- The Complete ‘Ace Your PMP® Exam’ Series Product Version 1.2 Shiv Shenoy, PMP
- Let me be your PMP guide Program by Markus Klein, projectmanagement.plus
- ‘PMP Lessons Learned’ published on PMESN site.
My study Strategy
I followed PDCA (Plan-Do-Check-Act) principle in implementing my study plan.
The check part is most important. During the study, my situation kept changing, and study requirement changed as well. So I had to be flexible to change.
Revise your plan as per the situation.
This is how I went about my PMP study –
1: Study one Knowledge Area (KA) at a time
- Rita Mulcahy – Overview
- Rita Mulcahy – Thorough study by highlighting important points
I started taking knowledge area wise mock test a day after I completed each KA. This helped me make surea that I answered questions based on understanding and not my ability to remember.
This approach also helped me identify any gaps in my understanding.
2: PMBOK – Thorough study by highlighting important points
The Data Flow Diagram given in PMBOK is a great resource to understand the in & out of every process and to understand how each process integrates with others.
3: Revise Process-groups wise
I read Rita as well as PMBOK in parallel. In Rita’s book PMBOK reference page number is given for each heading making it easy to corelate.
I added a twist to help me remember the processes better – I corelated theories to my real-world project management experience to understand the project management processes and to make concept stronger.
Short term planning is required to achieve long term goal. Small achievements will keep you motivated.
Step 4: Schedule your exam date
By understanding your learning style and then decideing on how much time you can spend and have your study strategy, you will know how much time it will require to complete your preparations for the exam.
The fact is, you may never feel completely prepared. 🙂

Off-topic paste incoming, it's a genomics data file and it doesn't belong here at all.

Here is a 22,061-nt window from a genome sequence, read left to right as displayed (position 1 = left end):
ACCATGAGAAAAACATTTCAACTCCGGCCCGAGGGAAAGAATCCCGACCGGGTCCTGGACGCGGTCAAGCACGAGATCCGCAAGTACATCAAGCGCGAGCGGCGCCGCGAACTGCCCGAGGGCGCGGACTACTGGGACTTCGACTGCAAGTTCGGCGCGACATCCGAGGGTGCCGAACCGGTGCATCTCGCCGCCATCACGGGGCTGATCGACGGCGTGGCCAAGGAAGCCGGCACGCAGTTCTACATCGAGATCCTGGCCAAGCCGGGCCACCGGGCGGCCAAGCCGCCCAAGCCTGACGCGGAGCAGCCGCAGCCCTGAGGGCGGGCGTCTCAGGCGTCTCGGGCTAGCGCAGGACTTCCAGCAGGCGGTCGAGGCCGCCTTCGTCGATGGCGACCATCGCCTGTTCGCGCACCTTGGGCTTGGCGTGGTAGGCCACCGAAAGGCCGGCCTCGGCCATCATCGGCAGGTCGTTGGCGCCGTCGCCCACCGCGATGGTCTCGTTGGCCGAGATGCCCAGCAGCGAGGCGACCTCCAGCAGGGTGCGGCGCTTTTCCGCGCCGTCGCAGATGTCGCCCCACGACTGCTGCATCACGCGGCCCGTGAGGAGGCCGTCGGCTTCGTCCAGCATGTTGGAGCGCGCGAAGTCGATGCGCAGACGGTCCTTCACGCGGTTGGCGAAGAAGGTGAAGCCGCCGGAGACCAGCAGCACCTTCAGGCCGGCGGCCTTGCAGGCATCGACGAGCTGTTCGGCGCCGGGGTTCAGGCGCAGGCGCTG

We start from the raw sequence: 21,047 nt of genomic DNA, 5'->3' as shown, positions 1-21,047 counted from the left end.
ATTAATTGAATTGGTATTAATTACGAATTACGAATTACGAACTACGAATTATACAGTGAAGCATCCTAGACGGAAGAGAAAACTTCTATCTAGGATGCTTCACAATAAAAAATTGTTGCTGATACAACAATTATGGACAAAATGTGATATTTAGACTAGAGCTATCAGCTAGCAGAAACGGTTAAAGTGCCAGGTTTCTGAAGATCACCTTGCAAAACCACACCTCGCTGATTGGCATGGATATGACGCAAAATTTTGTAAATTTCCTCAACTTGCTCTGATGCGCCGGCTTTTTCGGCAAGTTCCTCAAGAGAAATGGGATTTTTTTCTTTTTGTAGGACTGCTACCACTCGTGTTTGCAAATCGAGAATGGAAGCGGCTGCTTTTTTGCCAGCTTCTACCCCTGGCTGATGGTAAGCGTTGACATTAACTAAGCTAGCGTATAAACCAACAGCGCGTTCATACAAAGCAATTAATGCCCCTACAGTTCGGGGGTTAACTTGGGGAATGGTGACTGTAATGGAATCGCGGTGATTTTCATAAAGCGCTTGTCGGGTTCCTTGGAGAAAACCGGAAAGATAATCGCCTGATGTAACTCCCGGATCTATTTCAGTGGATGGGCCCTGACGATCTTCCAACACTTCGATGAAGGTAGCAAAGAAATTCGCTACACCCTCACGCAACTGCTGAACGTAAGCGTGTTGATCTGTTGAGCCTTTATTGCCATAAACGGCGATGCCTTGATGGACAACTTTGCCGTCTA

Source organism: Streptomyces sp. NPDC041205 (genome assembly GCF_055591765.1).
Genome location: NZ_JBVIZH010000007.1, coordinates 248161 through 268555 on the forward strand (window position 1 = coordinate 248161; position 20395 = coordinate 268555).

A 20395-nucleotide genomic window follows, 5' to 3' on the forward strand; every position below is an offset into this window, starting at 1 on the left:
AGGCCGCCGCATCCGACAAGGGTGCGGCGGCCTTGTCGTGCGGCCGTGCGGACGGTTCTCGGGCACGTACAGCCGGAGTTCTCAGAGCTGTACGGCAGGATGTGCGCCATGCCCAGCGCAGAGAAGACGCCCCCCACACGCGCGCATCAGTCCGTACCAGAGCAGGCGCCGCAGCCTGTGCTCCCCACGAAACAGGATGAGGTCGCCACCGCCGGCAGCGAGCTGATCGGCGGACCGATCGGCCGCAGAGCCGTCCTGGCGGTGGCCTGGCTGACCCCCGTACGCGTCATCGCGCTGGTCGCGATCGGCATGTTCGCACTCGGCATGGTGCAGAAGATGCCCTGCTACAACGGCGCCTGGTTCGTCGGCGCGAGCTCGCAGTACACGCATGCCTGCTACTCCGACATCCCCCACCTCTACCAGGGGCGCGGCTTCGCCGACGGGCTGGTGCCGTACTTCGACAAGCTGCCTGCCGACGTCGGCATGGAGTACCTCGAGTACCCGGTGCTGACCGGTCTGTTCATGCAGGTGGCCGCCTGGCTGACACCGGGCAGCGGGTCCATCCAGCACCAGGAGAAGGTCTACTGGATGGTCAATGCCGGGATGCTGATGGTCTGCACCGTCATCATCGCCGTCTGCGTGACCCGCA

An important thing is also knowing your reading pace. Analyze that part and based on your daily schedule keep 2-4 weeks for mock tests, final preparation – and fix your exam dates.
The day you fix your exam date, your preparation will automatically shift gears! There is always an option to postpone or cancel so don’t postpone this important step for any reason.
Step 5: Take boat-loads of PMP mock tests
I cannot emphasize enough the fact that PMP mock tests are crucial for exam success.
I practiced around 2500-3000 questions.
You may feel a different number of questions as sufficient. The number may not matter as much as the quality of questions you attempt.
A premium PMP exam simulator is better because it is kept up-to-date for the latest variations of the ream exam.
I referred the following:
- Free PMP simulator by Cornelius
- Paid simulator by PMTraining
- Free mock test from ExamCentral.com
- Rita’s chapter-end mock tests
- Free mock test from PMStudy.com
Practice more mock exams specially the 4 hours ones and do so preferably in the same time slot as your actual exam. That will simulate the environment to tune your body cycle to it.
Time management has a major role in getting the PMP certification. Give at least 4-5 PMP mock exams to boost your confidence.
Review the result of each test and see both the correct and incorrect answers to understand the approach of getting the answers by either elimination method or keyword finding. Also try to find the reason behind the answer selected by you.
Step 6: Last stage preparation & the D-day
I referred only to the mindmaps and Data Flow Diagram for review before exam instead of going through the complete book.
The formula brain dump part that I had prepared came in handy as I practiced writing it down within 3 minutes for the exam.
I attempted 5 full length mock test in last week of exam and evaluated the result.
Being calm and composed on the actual exam day helped me to navigate the 4 hours in a confident manner. The “Pass” result was not just my efforts of the final 4 hours but 4 months of intense focus and perseverance that finally paid off.
I wish all aspirants best results for your efforts and hope my above experiences will help you in meeting your PMP goal.
Here’s something that helped me throughout my PMP prep journey –
When you try to achieve something big, there will be bigger challenges and hurdles. You need to focus on your goal, march ahead by crossing one by one hurdles. Dream big, act as if it is your necessity, your need, your life. Your dream will come true.
If you need any help, feel free to reach me on LinkedIn.
Smita Mishra, PMP
Shiv loves to help start-ups build software products, PMP aspirants ace the exam and shine at work, and help individuals and SMEs get most out of their internet presence (read 'earn massive money' 🙂 ).
Shiv lives on the picturesque suburban Bangalore with his wife and two lovely kids and in his spare time he plays flute and paints.
Reach him at these social networks and say Hi, he'd love to connect with you.